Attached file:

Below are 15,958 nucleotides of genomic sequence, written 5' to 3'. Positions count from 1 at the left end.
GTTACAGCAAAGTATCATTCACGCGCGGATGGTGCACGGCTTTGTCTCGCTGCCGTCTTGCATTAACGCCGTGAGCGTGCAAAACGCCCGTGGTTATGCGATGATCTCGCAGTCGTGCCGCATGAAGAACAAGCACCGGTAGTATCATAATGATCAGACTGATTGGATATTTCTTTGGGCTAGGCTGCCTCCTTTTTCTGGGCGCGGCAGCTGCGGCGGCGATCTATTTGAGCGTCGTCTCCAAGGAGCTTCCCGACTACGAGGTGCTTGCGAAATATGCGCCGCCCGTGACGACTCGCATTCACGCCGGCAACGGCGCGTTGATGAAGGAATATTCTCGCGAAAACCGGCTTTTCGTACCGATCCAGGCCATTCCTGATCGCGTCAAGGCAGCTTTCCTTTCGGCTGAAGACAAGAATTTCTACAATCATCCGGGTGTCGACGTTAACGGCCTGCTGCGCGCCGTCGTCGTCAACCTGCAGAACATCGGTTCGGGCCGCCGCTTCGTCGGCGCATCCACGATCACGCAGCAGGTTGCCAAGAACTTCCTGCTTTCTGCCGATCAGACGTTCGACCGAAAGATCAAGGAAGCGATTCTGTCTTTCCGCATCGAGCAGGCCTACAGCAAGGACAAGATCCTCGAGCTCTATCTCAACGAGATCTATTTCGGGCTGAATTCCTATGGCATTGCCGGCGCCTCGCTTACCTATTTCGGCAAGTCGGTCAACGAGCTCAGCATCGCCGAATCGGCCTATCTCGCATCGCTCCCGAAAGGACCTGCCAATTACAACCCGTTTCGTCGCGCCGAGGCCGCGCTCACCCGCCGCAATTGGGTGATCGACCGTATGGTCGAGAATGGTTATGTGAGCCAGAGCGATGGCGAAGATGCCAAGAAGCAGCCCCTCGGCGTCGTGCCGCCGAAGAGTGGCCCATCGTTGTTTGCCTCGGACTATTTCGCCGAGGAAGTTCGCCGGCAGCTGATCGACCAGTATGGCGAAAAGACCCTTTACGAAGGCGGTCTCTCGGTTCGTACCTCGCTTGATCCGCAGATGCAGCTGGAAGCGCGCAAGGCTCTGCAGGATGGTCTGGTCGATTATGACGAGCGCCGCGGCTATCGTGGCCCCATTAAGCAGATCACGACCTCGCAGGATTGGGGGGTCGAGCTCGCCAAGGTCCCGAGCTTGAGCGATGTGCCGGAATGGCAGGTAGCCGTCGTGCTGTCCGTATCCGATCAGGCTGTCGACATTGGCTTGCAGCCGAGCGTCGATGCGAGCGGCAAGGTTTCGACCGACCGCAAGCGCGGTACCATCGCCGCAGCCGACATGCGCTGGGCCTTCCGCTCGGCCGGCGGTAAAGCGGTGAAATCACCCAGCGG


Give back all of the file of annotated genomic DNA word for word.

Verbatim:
Below are 15,958 nucleotides of genomic sequence, written 5' to 3'. Positions count from 1 at the left end.
GTTACAGCAAAGTATCATTCACGCGCGGATGGTGCACGGCTTTGTCTCGCTGCCGTCTTGCATTAACGCCGTGAGCGTGCAAAACGCCCGTGGTTATGCGATGATCTCGCAGTCGTGCCGCATGAAGAACAAGCACCGGTAGTATCATAATGATCAGACTGATTGGATATTTCTTTGGGCTAGGCTGCCTCCTTTTTCTGGGCGCGGCAGCTGCGGCGGCGATCTATTTGAGCGTCGTCTCCAAGGAGCTTCCCGACTACGAGGTGCTTGCGAAATATGCGCCGCCCGTGACGACTCGCATTCACGCCGGCAACGGCGCGTTGATGAAGGAATATTCTCGCGAAAACCGGCTTTTCGTACCGATCCAGGCCATTCCTGATCGCGTCAAGGCAGCTTTCCTTTCGGCTGAAGACAAGAATTTCTACAATCATCCGGGTGTCGACGTTAACGGCCTGCTGCGCGCCGTCGTCGTCAACCTGCAGAACATCGGTTCGGGCCGCCGCTTCGTCGGCGCATCCACGATCACGCAGCAGGTTGCCAAGAACTTCCTGCTTTCTGCCGATCAGACGTTCGACCGAAAGATCAAGGAAGCGATTCTGTCTTTCCGCATCGAGCAGGCCTACAGCAAGGACAAGATCCTCGAGCTCTATCTCAACGAGATCTATTTCGGGCTGAATTCCTATGGCATTGCCGGCGCCTCGCTTACCTATTTCGGCAAGTCGGTCAACGAGCTCAGCATCGCCGAATCGGCCTATCTCGCATCGCTCCCGAAAGGACCTGCCAATTACAACCCGTTTCGTCGCGCCGAGGCCGCGCTCACCCGCCGCAATTGGGTGATCGACCGTATGGTCGAGAATGGTTATGTGAGCCAGAGCGATGGCGAAGATGCCAAGAAGCAGCCCCTCGGCGTCGTGCCGCCGAAGAGTGGCCCATCGTTGTTTGCCTCGGACTATTTCGCCGAGGAAGTTCGCCGGCAGCTGATCGACCAGTATGGCGAAAAGACCCTTTACGAAGGCGGTCTCTCGGTTCGTACCTCGCTTGATCCGCAGATGCAGCTGGAAGCGCGCAAGGCTCTGCAGGATGGTCTGGTCGATTATGACGAGCGCCGCGGCTATCGTGGCCCCATTAAGCAGATCACGACCTCGCAGGATTGGGGGGTCGAGCTCGCCAAGGTCCCGAGCTTGAGCGATGTGCCGGAATGGCAGGTAGCCGTCGTGCTGTCCGTATCCGATCAGGCTGTCGACATTGGCTTGCAGCCGAGCGTCGATGCGAGCGGCAAGGTTTCGACCGACCGCAAGCGCGGTACCATCGCCGCAGCCGACATGCGCTGGGCCTTCCGCTCGGCCGGCGGTAAAGCGGTGAAATCACCCAGCGG